Cuts have hit places with the most impoverished populations hardest. How might already stretched councils apply evidence-based policy to fix the wicked problems that some of their residents are facing.
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For the first time in British history a directly elected mayor has become Prime Minister – what might this mean for cities?
Catch up with our event in Liverpool discussing what the end of austerity means for the city
Catch up with our event in Derby discussing what the end of austerity means for the city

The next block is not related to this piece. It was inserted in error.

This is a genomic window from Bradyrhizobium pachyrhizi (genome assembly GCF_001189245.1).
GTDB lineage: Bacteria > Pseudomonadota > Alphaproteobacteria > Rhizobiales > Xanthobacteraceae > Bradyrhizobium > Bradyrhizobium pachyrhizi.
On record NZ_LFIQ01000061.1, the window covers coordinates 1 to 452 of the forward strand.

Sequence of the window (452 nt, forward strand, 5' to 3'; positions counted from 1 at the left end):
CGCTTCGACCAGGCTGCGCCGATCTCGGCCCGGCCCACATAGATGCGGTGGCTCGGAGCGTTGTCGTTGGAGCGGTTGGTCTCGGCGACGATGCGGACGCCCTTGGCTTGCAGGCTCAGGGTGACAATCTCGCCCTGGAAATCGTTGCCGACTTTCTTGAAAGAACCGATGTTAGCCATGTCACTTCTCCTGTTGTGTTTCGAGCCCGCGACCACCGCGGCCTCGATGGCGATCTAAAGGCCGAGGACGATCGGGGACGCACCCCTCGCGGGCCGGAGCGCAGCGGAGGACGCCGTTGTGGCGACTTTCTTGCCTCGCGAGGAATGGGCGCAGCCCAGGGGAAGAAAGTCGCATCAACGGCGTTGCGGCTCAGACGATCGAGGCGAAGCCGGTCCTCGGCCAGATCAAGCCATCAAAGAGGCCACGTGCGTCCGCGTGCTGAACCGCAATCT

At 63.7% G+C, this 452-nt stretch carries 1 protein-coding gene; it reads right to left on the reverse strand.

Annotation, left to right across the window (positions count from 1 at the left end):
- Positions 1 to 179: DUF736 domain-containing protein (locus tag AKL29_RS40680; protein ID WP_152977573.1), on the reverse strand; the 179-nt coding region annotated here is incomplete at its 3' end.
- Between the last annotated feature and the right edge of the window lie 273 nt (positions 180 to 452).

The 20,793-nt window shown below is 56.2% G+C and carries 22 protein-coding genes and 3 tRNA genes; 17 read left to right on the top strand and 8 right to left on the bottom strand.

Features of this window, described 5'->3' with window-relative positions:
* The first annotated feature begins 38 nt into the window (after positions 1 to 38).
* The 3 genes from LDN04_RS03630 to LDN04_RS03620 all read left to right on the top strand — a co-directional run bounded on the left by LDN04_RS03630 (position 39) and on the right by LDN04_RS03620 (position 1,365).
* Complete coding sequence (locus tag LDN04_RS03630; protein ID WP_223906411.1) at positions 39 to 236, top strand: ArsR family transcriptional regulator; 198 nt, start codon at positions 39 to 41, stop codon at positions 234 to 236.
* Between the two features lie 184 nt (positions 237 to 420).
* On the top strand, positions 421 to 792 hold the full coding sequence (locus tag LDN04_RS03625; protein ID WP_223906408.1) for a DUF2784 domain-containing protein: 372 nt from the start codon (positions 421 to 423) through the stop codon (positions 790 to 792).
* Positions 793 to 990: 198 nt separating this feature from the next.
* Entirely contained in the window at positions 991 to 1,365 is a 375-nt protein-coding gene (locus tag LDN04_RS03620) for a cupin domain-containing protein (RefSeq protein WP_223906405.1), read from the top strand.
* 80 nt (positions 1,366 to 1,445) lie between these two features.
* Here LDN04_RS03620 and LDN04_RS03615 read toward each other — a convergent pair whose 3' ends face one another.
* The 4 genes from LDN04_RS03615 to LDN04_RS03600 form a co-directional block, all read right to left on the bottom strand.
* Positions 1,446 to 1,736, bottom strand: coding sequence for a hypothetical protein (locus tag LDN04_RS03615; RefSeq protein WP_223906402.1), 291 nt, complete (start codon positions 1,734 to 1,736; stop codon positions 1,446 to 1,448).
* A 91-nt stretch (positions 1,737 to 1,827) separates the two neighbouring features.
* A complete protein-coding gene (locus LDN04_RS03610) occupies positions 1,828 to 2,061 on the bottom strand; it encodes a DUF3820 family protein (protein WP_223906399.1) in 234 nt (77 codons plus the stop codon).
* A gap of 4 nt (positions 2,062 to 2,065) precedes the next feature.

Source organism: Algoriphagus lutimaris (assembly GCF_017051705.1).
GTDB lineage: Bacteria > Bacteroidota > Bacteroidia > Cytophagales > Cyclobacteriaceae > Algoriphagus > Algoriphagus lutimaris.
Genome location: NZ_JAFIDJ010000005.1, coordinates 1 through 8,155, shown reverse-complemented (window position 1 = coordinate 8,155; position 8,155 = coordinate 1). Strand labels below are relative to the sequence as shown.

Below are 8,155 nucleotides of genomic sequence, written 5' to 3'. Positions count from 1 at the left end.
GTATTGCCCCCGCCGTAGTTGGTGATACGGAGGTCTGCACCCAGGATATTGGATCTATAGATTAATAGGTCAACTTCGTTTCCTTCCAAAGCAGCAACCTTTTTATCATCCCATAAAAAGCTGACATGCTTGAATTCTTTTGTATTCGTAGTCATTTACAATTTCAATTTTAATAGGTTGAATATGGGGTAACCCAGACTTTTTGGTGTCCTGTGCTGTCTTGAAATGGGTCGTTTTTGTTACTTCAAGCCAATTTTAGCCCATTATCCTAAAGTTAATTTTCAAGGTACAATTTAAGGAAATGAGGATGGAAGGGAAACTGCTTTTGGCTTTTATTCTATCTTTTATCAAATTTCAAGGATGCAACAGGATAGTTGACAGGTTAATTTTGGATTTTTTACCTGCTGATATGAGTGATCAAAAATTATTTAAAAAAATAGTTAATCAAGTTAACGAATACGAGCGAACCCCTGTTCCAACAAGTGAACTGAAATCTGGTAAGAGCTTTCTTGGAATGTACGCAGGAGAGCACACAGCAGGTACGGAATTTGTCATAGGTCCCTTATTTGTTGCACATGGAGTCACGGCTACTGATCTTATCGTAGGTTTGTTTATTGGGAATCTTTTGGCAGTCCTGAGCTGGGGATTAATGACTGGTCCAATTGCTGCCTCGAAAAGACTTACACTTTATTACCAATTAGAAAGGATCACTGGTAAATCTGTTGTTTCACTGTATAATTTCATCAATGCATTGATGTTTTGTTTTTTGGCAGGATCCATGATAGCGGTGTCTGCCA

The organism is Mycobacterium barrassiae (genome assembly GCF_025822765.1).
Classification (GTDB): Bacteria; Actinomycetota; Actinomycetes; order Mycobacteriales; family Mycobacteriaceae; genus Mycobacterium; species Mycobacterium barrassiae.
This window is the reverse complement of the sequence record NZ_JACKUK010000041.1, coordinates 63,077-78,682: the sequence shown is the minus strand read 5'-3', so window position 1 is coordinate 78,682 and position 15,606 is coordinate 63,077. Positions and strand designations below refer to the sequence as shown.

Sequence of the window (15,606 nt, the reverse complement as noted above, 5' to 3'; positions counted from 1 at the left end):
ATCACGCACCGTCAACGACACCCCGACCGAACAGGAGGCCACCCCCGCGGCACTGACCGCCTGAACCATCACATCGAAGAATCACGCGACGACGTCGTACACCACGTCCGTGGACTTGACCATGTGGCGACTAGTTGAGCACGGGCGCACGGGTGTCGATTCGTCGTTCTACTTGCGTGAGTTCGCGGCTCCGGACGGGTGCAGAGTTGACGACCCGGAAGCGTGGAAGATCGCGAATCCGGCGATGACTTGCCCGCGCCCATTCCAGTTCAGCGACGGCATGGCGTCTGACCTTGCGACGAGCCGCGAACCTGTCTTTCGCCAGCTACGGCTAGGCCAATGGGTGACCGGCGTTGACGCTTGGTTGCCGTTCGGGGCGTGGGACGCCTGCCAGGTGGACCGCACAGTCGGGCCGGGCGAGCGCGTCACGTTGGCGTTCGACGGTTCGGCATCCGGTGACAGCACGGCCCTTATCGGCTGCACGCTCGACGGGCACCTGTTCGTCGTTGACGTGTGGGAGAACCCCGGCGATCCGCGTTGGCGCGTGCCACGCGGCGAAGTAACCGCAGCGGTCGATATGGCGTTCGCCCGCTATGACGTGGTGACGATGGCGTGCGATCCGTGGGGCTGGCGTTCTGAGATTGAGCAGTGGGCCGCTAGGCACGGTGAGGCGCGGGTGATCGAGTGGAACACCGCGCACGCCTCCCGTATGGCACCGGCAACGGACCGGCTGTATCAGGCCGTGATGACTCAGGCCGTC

Catch up with our event discussing what the end of austerity could mean for Doncaster
Andrew writes for Conservative Home on how urban funding pressures are not just bad news for public services, but also bad news for the British economy.
The Fair Funding Review proposes that local government grants are given on the basis of population size, rather than need. Is this the fairest way, or is there more to how local authorities should be funded?
A small real terms increase in ‘core spending power’ for local government won’t end the squeeze on council budgets for things such as libraries, parks and economic development.
Scotland’s new council finance plans will empower city leaders to manage their finances according to local need, the rest of the UK should follow their lead.
The cuts were not intentionally designed to fall harder on poorer cities; but this is the reality of how they played out